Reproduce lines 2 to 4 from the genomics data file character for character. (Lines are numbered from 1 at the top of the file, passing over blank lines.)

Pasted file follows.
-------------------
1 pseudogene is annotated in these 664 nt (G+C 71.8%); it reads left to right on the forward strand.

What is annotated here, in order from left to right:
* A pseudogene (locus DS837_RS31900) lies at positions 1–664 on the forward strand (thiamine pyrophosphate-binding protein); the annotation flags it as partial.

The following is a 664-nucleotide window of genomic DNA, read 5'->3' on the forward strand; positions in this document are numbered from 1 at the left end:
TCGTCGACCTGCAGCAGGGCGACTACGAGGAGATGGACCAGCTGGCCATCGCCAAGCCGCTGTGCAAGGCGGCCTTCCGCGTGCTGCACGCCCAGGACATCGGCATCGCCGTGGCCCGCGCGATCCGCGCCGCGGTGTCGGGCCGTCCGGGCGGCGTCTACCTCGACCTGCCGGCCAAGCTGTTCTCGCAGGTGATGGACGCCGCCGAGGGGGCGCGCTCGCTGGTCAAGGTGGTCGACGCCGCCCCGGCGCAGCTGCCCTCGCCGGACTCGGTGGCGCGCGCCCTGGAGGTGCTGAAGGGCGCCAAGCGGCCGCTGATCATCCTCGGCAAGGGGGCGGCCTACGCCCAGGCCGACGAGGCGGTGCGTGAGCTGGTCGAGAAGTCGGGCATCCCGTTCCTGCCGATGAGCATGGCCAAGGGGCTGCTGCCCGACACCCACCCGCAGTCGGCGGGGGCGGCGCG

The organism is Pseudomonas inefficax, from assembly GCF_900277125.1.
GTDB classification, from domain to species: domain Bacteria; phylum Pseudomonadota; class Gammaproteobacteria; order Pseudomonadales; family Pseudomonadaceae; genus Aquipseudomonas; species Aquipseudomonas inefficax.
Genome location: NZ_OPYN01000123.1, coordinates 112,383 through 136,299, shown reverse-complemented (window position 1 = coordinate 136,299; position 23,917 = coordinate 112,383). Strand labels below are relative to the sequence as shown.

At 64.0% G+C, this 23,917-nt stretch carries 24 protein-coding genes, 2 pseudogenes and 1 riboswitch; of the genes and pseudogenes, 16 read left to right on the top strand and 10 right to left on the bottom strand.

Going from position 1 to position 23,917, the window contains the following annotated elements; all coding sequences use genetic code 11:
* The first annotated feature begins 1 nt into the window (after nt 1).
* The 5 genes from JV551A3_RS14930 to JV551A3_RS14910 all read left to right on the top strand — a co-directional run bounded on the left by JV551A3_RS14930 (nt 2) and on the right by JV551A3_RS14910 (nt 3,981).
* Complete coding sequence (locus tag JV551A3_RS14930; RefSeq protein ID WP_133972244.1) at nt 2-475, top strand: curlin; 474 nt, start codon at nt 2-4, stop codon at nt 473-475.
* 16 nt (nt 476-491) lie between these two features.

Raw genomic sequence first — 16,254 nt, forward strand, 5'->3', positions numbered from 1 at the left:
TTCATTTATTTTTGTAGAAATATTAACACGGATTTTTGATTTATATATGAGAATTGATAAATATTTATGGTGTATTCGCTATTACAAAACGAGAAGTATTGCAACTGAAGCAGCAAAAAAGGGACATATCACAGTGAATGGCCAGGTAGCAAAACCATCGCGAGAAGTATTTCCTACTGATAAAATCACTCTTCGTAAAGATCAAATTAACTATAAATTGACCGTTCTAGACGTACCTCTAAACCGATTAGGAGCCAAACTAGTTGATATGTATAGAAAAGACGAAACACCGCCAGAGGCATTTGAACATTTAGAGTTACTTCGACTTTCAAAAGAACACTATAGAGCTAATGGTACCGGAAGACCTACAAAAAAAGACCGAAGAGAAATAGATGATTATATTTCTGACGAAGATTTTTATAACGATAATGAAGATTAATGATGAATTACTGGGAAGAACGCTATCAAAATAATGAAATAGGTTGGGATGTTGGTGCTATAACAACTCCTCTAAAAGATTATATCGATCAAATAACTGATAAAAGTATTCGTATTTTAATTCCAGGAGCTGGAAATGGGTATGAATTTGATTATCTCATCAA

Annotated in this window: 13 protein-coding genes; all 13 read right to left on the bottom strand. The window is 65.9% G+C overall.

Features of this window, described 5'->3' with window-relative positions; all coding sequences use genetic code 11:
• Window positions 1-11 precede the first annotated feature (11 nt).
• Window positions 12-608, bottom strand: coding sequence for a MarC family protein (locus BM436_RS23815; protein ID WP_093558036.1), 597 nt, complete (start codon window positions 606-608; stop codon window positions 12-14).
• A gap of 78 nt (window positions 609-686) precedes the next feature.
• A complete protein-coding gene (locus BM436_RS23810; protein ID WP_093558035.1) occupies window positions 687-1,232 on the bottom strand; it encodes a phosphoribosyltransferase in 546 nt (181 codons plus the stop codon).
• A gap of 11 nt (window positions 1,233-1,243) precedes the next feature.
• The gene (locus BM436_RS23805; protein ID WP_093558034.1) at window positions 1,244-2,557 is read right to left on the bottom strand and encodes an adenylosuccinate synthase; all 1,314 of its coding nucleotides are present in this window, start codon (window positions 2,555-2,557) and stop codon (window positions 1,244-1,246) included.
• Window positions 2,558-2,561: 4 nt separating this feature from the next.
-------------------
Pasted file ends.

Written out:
What is annotated here, in order from left to right:
* A pseudogene (locus DS837_RS31900) lies at positions 1–664 on the forward strand (thiamine pyrophosphate-binding protein); the annotation flags it as partial.

The following is a 664-nucleotide window of genomic DNA, read 5'->3' on the forward strand; positions in this document are numbered from 1 at the left end: